This is because of a new security patch that requires access to the internet from the server which in many cases is not available. For those servers the SPAdminv4 service times out while trying to start.


- Enable internet connectivity from the affected servers via TMG
- Uninstall the patch after checking with security.

Monday, July 16, 2012

SP2010 Fast Search

FAST Overview and Planning:

Compare SharePoint search products:

Index connectors:
The FAST Search connector crawls:
- SharePoint sites
- Web sites
- File shares that contain content such as Microsoft Office documents
- Exchange public folders
- Line of business data, for example content from databases
- Custom repositories, accessed with a custom built connector

A content source in the FAST Search Content Search Service Application (Content SSA) is a set of options that you can use to specify what kind of content is crawled, what URLs to crawl, and how deep and when to crawl.

You can create up to 500 content sources in the Content SSA, and each content source can contain as many as 500 start addresses.
You can only crawl one kind of content per content source.

Custom indexing connector:

Before you can start incremental crawls of one or more content sources, the system must first complete a full crawl.

Federation (Type of connections)
Search index on this server
FAST Search index.
OpenSearch 1.0 or 1.1

The content access account that you use must have read permissions on all content that is crawled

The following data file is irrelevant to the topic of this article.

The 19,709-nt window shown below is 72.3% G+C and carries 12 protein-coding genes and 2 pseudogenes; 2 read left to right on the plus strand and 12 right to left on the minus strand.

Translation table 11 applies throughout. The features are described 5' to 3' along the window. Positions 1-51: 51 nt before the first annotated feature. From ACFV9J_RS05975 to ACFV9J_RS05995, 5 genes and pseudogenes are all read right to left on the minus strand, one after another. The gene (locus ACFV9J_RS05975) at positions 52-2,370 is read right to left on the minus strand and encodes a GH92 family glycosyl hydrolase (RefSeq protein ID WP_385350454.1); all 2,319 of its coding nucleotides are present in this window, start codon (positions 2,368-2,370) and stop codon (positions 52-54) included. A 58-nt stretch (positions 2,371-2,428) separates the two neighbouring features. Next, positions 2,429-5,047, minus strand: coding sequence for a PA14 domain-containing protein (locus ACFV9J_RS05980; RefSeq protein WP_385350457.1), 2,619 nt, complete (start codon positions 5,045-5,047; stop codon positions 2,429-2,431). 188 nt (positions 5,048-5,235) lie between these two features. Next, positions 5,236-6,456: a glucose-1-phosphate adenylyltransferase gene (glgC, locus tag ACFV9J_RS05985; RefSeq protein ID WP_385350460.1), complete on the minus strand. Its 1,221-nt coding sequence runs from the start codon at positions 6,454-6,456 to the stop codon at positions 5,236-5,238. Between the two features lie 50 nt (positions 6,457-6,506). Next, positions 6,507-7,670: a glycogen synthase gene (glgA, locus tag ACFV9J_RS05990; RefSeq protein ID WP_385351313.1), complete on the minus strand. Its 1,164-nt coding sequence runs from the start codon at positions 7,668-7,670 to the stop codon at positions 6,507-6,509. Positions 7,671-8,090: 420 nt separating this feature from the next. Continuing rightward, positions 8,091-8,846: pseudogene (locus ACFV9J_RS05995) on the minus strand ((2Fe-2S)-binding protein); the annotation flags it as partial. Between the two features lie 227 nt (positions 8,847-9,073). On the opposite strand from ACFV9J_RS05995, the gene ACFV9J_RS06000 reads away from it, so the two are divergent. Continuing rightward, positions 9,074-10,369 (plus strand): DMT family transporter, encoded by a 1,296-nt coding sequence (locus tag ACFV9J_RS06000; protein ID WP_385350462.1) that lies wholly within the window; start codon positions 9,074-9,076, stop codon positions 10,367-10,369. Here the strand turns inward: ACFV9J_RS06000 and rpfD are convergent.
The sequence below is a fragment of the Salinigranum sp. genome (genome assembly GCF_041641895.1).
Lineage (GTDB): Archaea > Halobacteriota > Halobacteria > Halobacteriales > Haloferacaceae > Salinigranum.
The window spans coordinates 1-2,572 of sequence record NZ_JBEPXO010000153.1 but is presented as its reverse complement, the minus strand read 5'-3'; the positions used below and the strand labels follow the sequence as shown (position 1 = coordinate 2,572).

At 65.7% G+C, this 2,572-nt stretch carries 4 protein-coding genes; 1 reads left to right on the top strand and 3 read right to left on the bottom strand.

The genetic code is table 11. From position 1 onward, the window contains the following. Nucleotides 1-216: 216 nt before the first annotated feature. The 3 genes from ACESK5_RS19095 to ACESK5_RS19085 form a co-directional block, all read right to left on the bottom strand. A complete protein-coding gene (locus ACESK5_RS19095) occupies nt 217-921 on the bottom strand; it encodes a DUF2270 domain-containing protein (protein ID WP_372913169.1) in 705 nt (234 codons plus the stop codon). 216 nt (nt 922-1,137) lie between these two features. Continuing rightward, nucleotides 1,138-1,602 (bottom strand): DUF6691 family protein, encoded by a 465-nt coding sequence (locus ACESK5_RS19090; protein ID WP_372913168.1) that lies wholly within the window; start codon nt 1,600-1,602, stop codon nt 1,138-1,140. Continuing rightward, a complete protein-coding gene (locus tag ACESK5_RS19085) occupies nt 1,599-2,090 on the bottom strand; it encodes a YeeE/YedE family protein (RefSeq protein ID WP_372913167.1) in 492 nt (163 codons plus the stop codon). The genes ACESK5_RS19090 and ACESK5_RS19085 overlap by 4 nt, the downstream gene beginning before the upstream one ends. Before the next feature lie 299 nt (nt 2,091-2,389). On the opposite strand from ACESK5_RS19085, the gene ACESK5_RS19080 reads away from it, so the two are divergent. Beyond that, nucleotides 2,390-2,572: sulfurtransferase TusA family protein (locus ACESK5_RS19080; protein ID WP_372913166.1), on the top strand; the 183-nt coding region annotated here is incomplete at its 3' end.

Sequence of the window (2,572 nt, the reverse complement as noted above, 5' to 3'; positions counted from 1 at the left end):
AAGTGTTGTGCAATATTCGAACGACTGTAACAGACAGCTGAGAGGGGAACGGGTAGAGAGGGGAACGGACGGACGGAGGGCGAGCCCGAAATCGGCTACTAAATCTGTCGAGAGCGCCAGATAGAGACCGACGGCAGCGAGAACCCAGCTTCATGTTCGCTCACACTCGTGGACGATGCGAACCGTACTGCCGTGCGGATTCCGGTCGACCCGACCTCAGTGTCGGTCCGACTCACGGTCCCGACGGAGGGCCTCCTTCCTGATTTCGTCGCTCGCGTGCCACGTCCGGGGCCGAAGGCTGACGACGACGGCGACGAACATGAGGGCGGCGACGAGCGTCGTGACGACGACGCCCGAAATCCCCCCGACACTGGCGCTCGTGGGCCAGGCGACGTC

FAST Search Web crawler
The FAST Search Web crawler is typically a component inside a FAST Search Server 2010 for SharePoint installation. Internally, the FAST Search Web crawler is organized as a collection of processes and logical entities, which in most cases run on a single server. When the number of Web sites or total number of pages to be crawled is large, the FAST Search Web crawler can be scaled up by distributing these processes across multiple hosts. This requires additional configuration. It can crawl HTTP, HTTPS and FTP content and supports NTLM version 1 (and to a limited extend version 2), Digest, basic auth and form based logon authentication. RSS scheduling is supported and you can tag linked documents from the feed.

FAST Deep dive videos:

Deployment steps: wizard fails) to connect, cert issue) (enable queries) (verification) (no results issue)

Configure Authorization:
If Get-FASTSearchSecurityClaimsUserStore does not return anything then configure below steps,
1. From the FAST Search Server 2010 for SharePoint, open a Microsoft FAST Search Server 2010 for SharePoint shell under the user account of a user who is a member of the local FASTSearchAdministrators group and run the following commands.
New-FASTSearchSecurityClaimsUserStore -id win
Set-FASTSearchSecurityDefaultUserStore -DefaultUserStoreId win
2. Repeat step 1 on each query server.

If you added the fast admin account to the local admin group on the server, please remove it. It should only be a part of the FASTServerAdministrators group on the server.
Remember the behavior mentioned in the above link will exist if you try to query fast locally (using http://localhost:13280) or from SharePoint using an account that is added to the administrators group on the FAST server.

Other references:
Availability / Fault Tolerance

Friday, July 6, 2012

SP2010 Claims

WS-Security provides a core function by defining mechanisms for assuring message authenticity, integrity and confidentiality through the use of security tokens